“I’m not calling for random Boko Haram attacks against random cafes in France… you know this, come on. What I’m saying is coming from a place of discontent.”

This cathartic energy permeates much of Ghais’ music. He also rails against needing to appeal to the white gaze to be successful — despite acknowledging the necessity. 

“It’s why I tweeted: ‘I see why Noname stopped performing for your niggas’,” he says. “We're commodified. [White rap fans] don't see us as humans. They want to be entertained immediately.”

But Guevara does attribute some of his recent success to white tastemakers like Anthony Fantano, who even makes a brief cameo on “Honky’s Sleep Paralysis Demon”. I’m also sorry to say that I discovered the young rapper through a white TikToker.


“I don't really have the hatred for music reviewers that other people have,” Ghais says. “I understand it because they have a very influential platform and they determine a lot of people's careers, but [reviewers] didn't necessarily ask for that, for the most part.

“It is kind of annoying that the ‘vanguards’ for music taste are all suburban white men. I understand the annoyance, but then again, it's just like, that's how it is for everything. So to just specify that to music reviewers is kind of petty, in my opinion.”

Ghais’ political analysis is not just a cathartic exercise in relieving frustration, though. His approach to criticising bourgeois solutions to white supremacy is similar to how he tackles critiquing US Imperialism; his flippant comparisons to the material conditions of Black Americans seem to follow established hip-hop tropes at first blush, but hide a grounded, left-wing analysis.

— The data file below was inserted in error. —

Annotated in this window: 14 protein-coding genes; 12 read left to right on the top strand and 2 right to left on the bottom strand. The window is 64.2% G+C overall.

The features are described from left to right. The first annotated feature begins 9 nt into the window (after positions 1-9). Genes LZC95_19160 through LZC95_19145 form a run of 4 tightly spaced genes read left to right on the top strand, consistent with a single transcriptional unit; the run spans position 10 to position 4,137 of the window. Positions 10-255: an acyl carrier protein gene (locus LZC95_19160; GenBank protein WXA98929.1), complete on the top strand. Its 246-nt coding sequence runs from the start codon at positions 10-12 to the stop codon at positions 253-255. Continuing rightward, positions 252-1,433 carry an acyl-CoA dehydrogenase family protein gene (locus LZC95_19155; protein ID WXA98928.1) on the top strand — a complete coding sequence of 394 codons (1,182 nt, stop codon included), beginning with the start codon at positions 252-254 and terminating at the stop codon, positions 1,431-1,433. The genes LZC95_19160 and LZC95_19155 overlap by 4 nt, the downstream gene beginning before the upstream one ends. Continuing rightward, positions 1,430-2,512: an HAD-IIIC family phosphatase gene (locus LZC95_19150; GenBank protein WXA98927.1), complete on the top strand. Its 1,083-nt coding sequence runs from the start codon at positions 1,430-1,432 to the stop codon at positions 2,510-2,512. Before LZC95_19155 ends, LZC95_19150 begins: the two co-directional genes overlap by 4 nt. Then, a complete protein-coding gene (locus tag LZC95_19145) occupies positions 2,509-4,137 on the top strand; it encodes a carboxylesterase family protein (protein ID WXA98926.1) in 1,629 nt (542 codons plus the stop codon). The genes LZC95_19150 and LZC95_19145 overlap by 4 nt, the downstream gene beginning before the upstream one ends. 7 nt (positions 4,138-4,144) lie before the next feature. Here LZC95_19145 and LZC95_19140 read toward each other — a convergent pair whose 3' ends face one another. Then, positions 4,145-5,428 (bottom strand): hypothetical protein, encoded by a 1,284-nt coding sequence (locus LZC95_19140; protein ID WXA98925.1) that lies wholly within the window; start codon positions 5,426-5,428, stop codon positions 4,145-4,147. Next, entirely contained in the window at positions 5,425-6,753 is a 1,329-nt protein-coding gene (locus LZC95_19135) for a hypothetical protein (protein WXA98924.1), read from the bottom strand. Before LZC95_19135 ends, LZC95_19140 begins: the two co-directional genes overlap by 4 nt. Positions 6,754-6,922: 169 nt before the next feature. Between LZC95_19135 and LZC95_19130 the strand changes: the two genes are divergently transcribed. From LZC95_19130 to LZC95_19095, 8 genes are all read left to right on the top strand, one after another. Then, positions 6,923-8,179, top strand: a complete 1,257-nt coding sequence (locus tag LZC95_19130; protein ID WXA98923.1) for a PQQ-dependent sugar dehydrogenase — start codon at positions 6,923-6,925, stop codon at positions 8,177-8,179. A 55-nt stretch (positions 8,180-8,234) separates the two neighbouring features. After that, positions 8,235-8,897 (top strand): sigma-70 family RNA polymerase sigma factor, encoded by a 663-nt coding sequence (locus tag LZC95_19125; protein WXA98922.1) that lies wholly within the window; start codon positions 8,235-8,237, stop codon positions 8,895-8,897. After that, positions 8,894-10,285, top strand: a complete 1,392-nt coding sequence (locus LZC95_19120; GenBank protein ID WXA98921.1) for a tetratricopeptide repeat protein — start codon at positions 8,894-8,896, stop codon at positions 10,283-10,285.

On “Shaun King Isn’t Seeing Heaven”, Guevara directly criticises King for profiting off the Black Lives Matter movement, focusing on simmering left-wing sentiment that BLM has largely failed to affect change on a necessary scale.

As scathing as the critique is, it’s likely made worse by the fact the track is arguably one of Guevara’s best. The chipmunked Justin Beiber sample, taken from the song “Peaches”, sounds better than the original, is used in a variety of pitches and contexts, and is made irresistibly danceable with a thumping beat. The song is the perfect encapsulation of Ghais’ talent as a rapper-producer. And during a time when Black critiques of BLM’s track record are dominated by Kanye West’s hamfisted courting of the right, Ghais’ voice is level-headed and deft. 


Despite all the braggadocio and revolutionary rhetoric, though, Guevara isn’t preparing for a Marxist revolution in the USA. He tells me his goals are much more grounded. 

“I told my homies that I have this one dream: I'm gonna get a bunch of fucking rappers when I'm a millionaire and buy an apartment complex or whatever. We just pay for everything and just give out free housing.

“In exchange we’d give you Maoist books or a political education or some shit, you know?”

As I write this, Ghais is working on a new mixtape named Free Breakfast for Children. Inshallah, it will help him attain his goals.

Correction: A previous version of this story incorrectly stated Ghais was 23-years-old. He is 22 – we regret the error.